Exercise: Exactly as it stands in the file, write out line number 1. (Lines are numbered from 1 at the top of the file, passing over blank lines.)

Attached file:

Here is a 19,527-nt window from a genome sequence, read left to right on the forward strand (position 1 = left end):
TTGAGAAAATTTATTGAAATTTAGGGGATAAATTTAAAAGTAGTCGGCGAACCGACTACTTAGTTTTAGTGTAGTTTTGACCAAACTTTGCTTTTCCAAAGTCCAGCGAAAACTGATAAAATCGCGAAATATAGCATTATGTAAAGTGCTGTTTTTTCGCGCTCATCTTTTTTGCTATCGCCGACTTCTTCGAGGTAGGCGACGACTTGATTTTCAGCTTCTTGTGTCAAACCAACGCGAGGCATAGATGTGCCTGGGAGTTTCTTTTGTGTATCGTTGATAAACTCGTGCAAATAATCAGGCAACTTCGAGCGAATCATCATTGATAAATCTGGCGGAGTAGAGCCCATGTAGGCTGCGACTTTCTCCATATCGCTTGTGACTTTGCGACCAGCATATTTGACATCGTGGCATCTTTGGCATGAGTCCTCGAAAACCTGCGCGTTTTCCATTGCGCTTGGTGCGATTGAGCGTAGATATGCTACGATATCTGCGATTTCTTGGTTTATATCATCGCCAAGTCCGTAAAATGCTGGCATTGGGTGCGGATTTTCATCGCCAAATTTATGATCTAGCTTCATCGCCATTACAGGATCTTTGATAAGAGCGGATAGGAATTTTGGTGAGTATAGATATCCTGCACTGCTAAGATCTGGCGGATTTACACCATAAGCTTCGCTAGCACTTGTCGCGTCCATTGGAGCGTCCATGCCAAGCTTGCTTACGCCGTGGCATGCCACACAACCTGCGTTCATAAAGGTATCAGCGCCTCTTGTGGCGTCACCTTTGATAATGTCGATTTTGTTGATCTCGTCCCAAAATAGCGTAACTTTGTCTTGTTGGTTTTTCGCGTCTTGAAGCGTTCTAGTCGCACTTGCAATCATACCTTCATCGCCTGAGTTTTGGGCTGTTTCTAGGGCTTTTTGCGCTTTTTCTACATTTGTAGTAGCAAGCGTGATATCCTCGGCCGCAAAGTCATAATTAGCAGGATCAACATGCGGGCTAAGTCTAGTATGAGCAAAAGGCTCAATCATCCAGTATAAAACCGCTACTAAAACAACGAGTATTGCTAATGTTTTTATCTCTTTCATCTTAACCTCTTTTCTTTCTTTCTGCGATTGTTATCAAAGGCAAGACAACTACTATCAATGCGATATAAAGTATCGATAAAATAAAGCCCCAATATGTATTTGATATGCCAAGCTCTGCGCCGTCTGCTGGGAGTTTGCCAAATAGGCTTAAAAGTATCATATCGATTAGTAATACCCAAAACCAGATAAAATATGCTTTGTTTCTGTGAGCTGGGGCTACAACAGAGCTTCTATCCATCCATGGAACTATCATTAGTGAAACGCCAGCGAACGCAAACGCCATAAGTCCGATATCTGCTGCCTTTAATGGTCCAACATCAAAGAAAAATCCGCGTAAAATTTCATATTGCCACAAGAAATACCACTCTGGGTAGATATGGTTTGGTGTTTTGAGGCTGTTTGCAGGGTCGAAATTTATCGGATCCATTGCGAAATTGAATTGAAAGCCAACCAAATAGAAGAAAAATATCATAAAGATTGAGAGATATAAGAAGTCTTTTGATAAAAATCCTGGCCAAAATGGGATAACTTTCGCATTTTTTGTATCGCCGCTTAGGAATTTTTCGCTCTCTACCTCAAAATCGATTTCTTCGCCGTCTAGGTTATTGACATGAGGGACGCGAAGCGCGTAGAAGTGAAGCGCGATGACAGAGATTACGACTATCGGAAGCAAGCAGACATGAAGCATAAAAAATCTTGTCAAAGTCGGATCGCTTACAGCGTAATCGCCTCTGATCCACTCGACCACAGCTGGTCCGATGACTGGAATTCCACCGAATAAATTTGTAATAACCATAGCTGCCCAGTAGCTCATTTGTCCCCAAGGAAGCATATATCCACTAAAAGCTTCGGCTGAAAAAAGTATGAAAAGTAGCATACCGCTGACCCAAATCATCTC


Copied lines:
Here is a 19,527-nt window from a genome sequence, read left to right on the forward strand (position 1 = left end):